Welcome to the classroom component of the 2014 National Poetry Month’s education project, Poet-to-Poet. The following series of activities are aligned with the Common Core State Standards, and encourage you and your students to engage in a multimedia experience with the Academy of American Poets Board of Chancellors, a group that represents poetry in America at its best. You can use the series of activities one right after the other, or separate them, as you integrate poetry with other areas of study throughout National Poetry Month. The activities are designed to reach diverse learners through multiple entry points and can be easily adapted further for your particular students.
Aligned with the Common Core Standards/College and Career Anchor Standards, the activities below address the three literacy areas of Reading, Writing, Speaking and Listening. The activities also indicate how English lessons can intersect with Science curriculum in inspiring ways.
Reading: Key Ideas and Details, 2; Craft and Structure, 4; Integration of Knowledge and Ideas, 7, 9
Writing: Text Types and Purposes, 3; Production and Distribution of Writing, 5, 6
Speaking and Listening: Comprehension and Collaboration, 1, 2
Language: Vocabulary Acquisition and Use, 4, 5
Interdisciplinary Connections: Science (ecology, environmental issues)
Poem Specific Activity: Introducing the Manatee
Warm up: Whip around—Go around the room, asking your students what associations they have to the word manatee.
Tell your students they will be studying an excerpt of the poem “Manatee/Humanity” by Anne Waldman in both performance and written form as a prelude to writing and performing their own poems.
Note: Depending on the technology capabilities in your classroom, students can work individually, in pairs, or in small groups (on a laptop or iPad), or as a large group with an image projected at the front of the room.
Using Skills of Perception
With the same partners, ask your students to read the poem out loud to each other, at least two times.
Ask your students to keep a running list on the front board in your room of the words they have read and heard that they do not understand. You can either conduct a separate vocabulary lesson on these words where students try to figure out their meaning from context and connections, or go over vocabulary as you progress through the other activities.
Fusing Inspiration and Experience
Ask your students to think about where their poems “hide.” What “speaks to them,” the way the subjects of the poems they just saw/read spoke to their authors, inspiring them to write about those subjects? If they have difficulty, you can ask your students to answer the following questions:
Ask them to write a list of these things and pick the one that seems the most important to them. In their imaginations:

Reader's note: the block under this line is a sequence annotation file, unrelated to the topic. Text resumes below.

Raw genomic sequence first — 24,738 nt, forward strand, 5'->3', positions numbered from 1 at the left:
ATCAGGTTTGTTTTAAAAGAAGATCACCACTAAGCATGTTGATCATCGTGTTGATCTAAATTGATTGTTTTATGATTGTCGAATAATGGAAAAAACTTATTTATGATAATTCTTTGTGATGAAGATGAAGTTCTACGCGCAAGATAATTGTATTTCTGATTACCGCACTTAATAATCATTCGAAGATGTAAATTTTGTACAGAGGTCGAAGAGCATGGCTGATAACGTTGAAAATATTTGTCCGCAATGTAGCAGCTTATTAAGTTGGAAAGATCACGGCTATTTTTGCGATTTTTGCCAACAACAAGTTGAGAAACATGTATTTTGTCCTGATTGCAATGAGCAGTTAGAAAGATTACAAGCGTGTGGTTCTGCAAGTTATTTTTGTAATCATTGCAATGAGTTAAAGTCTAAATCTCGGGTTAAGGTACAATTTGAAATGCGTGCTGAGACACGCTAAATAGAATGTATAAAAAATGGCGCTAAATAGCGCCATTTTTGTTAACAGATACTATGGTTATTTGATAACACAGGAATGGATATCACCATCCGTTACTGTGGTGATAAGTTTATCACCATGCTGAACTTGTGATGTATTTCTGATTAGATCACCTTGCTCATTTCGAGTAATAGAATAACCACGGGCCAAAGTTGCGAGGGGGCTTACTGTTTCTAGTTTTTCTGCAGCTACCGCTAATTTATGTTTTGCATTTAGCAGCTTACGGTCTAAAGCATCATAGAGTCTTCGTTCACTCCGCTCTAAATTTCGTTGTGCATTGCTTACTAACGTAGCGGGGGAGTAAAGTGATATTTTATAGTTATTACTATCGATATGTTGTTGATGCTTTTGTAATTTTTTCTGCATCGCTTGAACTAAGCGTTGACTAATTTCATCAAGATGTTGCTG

Poem Specific Activity: Developing Poetic Techniques and Presentation Skills
Explain to your class that before they write their own poems, they will:
Warm up: Ask your students to stand in a circle. Tell them you are going to say a short sentence and you would like them to repeat what you say—but they have to say it somewhat differently than you did. Start by saying “The roiling river rolls slowly” any way you want, and then go around the circle.
Now your students will experience Anne Waldman’s online performance once more, this time by listening at least twice to the sounds of the words. Have them close their eyes as they listen.
Ask your students to find a quiet space in which to write about the person, place, or object that has their “hidden poem.” They can use some of the techniques Anne Waldman used in "Manatee/Humanity" or other poetic elements with which they are familiar.
The critical point is that your students write about something that inspires them. They may need to stare out the window, go to the library, or write at home. Inspiration comes in its own way at its own time, so we ask you to give your students opportunity for the poetic space they need.
Place your students in small groups no larger than four people. (If they have regular writing groups, it’s fine to use them.) In these groups:
Return again to the online video of Anne Waldman.
In pairs, ask your students to practice performing their poems for each other. One person should perform; the other should watch and give criticism. Then they should switch roles.
As a culminating activity, you can ask your class for volunteers willing to present their poetry performances to the whole class. You might want to invite other students to see the performance as well, or to hold a Poetry Café after school for the school community.
You can adapt the above activities to viewing/reading any of the other poems in the Poet-to-Poet collection. Of course, you will have to change the poem-specific activities, such as the preparation photo, and the poetic elements studied, but the viewing and reading and imagining activities (Sections II and III) can be easily adapted.
Poets and Their Poems:
Juan Felipe Herrera, “Five Directions to My House”
Edward Hirsch, “Fast Break”
Jane Hirshfield, “My Skeleton”
Naomi Shihab Nye, “A Valentine for Ernest Mann”
Ron Padgett, “Nothing in That Drawer”
Arthur Sze, “The Owl”
Arthur Sze, “Here”
Anne Waldman, from "Manatee/Humanity”
The Academy of American Poets encourages you to submit your students' response poems for possible publication on Poets.org in May 2014. Send all poems via email at [email protected] by April 30, 2014. Please include each student's name, the poet that inspired his or her poem, and the name of your school.